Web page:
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Achilles Doom

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“To be, or not to be, that is the question. Whether ‘tis nobler in the mind to suffer the slings and arrows of outrageous fortune, or to take arms against a sea of troubles and by opposing end them.”
Though written centuries after the death of Achilles, this quote from Shakespeare’s “Hamlet” speaks honestly of his life. The epic poem, “The Iliad” of Homer, is a story of the journey of his soul, and his attempts to escape his fate. He questions his fate set out for him by the gods, pondering whether or not he should die for the sake of war, and it is by this questioning of the divine judgment of the gods that he brings doom upon himself. It is known by himself, and by the gods, that he is to live a short, but glorious life, however it is not known how or when his life will come to an end. Achilles himself, wishes to live one of longevity without great glory, and therefore tries to escape his lot in life. Is it just for him to give his life for war, or should he live a life to satisfy himself? Throughout the “Iliad”, Achilles’ actions bring his eventual doom closer to reality than perhaps may have been planned.
“Sing, goddess, the anger of Peleus’ son Achilles and it’s devastation which put pain thousandfold upon the Achaians.” The wrath of Achilles begins in Book One of “The Iliad.” Agamemmnon, leader of the Greek army, takes Achilles booty prize, Briseis to replace his own concubine, Chryses, daughter of a priest of Apollo, who was returned to end the plague put on his people by the angry god, Apollo. Achilles feels unappreciated for all that he does for the army when Agamemmnon takes his girl to be his own. He leaves the army because he feels that the king has disrespected him. Thus begins the onset of his doom; by not fighting, and continuing to refuse to do so until after the death of his best friend, Patroklos, he defies his fate.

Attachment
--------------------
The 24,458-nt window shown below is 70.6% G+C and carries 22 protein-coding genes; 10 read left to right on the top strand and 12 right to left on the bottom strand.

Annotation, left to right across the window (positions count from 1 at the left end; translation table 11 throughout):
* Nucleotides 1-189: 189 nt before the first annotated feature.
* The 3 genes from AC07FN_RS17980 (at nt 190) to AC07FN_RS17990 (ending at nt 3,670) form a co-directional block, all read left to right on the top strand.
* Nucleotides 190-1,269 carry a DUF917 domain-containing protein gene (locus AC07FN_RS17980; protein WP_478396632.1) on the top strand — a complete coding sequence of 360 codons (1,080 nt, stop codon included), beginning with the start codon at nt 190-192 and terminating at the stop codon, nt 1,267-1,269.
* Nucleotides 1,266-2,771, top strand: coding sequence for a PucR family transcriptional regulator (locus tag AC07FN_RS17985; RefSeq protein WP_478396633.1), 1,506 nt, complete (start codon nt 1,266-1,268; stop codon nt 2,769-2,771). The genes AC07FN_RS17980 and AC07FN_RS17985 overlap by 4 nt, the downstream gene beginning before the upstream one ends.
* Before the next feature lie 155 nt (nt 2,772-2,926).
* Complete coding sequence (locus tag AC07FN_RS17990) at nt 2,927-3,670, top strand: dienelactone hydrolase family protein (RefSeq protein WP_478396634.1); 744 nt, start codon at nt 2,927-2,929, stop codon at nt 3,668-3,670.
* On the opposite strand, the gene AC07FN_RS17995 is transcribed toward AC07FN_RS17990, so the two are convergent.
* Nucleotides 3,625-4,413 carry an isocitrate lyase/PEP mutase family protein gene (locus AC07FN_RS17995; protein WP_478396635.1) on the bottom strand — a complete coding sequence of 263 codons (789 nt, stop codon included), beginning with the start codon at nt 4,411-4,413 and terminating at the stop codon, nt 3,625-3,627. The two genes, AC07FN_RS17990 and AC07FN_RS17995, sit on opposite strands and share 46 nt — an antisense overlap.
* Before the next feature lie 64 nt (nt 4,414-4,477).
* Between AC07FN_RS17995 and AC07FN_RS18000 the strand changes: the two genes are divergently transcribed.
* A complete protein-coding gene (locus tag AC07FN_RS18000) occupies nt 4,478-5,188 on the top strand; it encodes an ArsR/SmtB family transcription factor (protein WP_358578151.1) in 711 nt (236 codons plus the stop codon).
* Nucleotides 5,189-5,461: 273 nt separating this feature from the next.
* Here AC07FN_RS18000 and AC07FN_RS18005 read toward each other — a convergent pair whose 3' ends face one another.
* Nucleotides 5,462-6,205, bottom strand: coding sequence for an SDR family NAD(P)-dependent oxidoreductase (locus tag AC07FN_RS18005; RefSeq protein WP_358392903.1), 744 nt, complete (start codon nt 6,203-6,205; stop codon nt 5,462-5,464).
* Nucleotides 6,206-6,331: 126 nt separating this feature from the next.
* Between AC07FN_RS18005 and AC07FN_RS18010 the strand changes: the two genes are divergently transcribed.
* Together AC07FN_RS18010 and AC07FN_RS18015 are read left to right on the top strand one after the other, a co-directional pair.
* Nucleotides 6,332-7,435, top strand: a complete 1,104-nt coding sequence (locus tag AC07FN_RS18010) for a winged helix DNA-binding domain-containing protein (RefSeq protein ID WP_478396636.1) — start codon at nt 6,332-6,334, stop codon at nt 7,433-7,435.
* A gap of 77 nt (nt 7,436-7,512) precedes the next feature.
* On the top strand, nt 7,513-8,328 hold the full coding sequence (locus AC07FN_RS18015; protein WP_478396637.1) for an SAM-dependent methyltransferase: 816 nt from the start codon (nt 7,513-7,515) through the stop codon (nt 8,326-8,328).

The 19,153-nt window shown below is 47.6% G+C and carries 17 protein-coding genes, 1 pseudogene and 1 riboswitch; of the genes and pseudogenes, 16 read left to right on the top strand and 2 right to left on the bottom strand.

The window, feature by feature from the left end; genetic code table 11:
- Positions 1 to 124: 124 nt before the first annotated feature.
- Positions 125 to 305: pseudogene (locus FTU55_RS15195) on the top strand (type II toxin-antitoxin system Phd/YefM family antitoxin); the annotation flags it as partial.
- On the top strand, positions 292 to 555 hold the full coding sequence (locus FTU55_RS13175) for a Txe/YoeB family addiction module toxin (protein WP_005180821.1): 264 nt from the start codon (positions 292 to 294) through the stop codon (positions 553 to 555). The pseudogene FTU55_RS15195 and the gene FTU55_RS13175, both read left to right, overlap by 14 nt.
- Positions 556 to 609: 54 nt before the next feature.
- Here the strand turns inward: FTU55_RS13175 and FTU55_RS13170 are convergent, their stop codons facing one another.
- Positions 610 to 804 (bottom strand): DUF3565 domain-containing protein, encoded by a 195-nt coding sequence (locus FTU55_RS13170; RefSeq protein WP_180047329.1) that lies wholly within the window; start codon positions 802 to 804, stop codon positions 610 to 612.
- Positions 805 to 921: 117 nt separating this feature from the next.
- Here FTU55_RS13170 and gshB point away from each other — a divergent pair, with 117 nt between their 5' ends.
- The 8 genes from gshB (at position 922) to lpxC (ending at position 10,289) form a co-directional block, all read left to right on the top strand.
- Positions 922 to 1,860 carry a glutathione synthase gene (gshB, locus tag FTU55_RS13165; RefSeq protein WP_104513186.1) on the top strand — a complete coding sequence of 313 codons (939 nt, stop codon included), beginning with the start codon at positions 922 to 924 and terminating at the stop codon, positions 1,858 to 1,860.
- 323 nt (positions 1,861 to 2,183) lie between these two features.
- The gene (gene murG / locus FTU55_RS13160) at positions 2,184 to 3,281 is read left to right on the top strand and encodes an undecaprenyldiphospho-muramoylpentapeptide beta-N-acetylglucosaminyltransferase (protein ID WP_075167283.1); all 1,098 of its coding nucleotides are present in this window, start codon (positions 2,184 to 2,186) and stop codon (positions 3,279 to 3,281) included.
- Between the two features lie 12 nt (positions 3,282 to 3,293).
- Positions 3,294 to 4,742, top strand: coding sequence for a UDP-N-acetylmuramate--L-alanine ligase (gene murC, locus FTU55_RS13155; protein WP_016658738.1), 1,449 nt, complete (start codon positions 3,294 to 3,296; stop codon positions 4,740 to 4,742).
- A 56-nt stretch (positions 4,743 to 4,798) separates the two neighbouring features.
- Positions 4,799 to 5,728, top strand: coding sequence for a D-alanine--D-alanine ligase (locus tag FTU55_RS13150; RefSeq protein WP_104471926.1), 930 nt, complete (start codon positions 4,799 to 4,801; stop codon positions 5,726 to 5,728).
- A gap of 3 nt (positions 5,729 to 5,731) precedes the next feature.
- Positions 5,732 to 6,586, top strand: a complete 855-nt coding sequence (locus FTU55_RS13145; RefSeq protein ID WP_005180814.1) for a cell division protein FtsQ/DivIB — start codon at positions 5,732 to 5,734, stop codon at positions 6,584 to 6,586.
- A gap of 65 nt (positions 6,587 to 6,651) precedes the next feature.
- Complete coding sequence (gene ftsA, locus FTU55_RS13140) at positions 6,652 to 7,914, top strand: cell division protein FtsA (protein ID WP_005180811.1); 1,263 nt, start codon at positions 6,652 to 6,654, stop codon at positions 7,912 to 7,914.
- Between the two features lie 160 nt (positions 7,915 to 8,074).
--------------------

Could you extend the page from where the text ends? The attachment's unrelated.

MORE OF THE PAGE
Once having decided to leave the fighting, he goes to speak to his mother, Thetis. He asks her to ask Zeus to allow the Trojan army to take over the fighting so that the Greeks realize how much they need him, and for them to come to an appreciation for him. Through his concern for his own ego, it is appearant to the reader that, knowing his fate, Achilles will do all that is in his power to stop the fate, or his doom, from being played out. It is also known that the gods do not favour those who try to defy them. Achilles do...

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... is much more important than selfishly hiding from battle, not using his gifts.
There are many events in our lives that leave us with one question: What is the meaning of life? This question plagued Achilles’ during the story of “The Iliad” and he progresses through it to accept the fact that it is not in his hands to decide his fate. “Now I shall go, to overtake that killer of a dear life, Hektor; then I will accept my own death, at whatever time Zeus wishes to bring it about, and the other immortals.” Having brought this doom upon himself out of his own need for gratification early in the poem, Achilles’ finally accepts, humbly that his actions have been the cause of his grief and loss over his dear companion, Partoklos. It is through his continual refusal to partake in his destiny that he brings his doom upon himself. It is one of the greatest sins one can commit, to deny the world of your gifts. It is impossible for us to control our fate, the gods (speaking in Ancient Greek terms) control our lives as they see fit and by reading this poem, it is possible to come to a deeper understanding of how we must accept it.
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